Memory Authentication

This section describes how a m-kernel handles authentication of data stored in untrusted DRAM. The kernel divides the entire physical address space into two regions. The off-chip region contains program data, such as text, data, and execution states, and some kernel data, such as page tables. The on-chip region contains the kernel's text, initialized data segment, and some data the kernel uses to authenticate data from the off-chip region. The on-chip region is pinned inside the secure CPU's cache so they cannot be evicted to external memory. Data from the off-chip region may be stored in external memory.

The m-kernel efficiently authenticates data stored in external memory using a Merkle tree [6,9]. A Merkle tree is a tree of hashes. Each intermediate node in the tree contains an array of PA, hash pairs, where PA specifies the physical address of one of the node's children, and hash is the cryptographic content hash of that child. Each leaf node stores hashes of data in external memory, one hash for every 4K block (the size of a cache line on the CPU; this is acceptable because the CPU contains a large cache (e.g. tens of megabytes)). The root of the tree is stored in the on-chip region of the memory, so it cannot be modified by other programs or hardware attacks.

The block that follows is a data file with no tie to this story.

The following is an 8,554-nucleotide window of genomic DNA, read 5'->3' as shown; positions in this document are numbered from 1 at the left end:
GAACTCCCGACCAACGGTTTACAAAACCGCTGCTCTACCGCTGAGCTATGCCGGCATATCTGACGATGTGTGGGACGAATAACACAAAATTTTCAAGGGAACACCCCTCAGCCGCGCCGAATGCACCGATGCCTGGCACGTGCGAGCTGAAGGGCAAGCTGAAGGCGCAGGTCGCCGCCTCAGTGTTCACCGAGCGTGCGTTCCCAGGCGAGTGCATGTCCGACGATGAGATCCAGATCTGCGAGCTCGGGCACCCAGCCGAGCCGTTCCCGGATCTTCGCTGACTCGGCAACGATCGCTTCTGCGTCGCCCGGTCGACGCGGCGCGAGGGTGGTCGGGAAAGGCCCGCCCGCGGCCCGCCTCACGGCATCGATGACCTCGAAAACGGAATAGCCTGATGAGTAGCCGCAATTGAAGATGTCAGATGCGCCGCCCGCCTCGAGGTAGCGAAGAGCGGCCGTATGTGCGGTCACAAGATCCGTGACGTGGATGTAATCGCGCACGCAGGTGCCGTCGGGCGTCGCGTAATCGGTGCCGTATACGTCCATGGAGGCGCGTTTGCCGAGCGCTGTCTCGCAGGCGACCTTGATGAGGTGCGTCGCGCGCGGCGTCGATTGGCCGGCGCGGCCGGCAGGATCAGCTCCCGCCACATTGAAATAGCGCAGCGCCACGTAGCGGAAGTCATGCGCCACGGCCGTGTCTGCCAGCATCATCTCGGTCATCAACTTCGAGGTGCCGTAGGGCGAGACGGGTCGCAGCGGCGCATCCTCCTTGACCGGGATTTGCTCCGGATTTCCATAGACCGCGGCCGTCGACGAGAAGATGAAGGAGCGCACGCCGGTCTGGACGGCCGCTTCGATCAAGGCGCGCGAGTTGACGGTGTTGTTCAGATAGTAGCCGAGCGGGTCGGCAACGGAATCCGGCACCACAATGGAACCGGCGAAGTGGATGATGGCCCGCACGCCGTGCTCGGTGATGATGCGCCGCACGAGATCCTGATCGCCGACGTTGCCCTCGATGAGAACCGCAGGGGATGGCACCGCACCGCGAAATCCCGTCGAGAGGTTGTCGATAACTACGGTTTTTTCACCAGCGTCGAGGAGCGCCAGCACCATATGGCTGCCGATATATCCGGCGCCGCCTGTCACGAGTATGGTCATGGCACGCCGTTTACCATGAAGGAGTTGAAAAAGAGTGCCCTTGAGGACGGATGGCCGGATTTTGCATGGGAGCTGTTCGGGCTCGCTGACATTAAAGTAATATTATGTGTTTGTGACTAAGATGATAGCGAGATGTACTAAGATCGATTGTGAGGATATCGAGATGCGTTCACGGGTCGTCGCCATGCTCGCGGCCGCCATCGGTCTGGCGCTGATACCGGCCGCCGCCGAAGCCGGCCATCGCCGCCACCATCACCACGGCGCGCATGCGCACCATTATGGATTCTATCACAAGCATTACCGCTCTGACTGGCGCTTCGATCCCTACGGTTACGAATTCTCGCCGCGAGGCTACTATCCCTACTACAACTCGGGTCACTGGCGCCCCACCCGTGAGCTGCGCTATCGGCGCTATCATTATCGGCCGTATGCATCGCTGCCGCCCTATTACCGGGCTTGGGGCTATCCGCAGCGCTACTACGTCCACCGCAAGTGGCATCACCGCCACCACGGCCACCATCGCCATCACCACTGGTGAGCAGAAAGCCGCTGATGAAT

When the CPU traps to kernel to load data from external memory, the trap handler takes as its argument the physical address of the data. The trap handler uses the physical address to index the Merkle tree and find the corresponding leaf node. The trap handler computes the content hash of the data loaded into cache, making sure that the hash matches the one stored in the leaf node. When the leaf node is loaded into the cache, the trap handler verifies its integrity using the hash stored in the node's parent. This recursive process stops at the root of the tree. When the CPU evicts data from its cache, the kernel trap handler updates the Merkle tree accordingly.

Copy Protection

The CPU and m-kernel can copy-protect a program's instructions and data while they are stored in external memory or on disk. We now describe how Cerium copy-protects a file, which could be a program's text or data.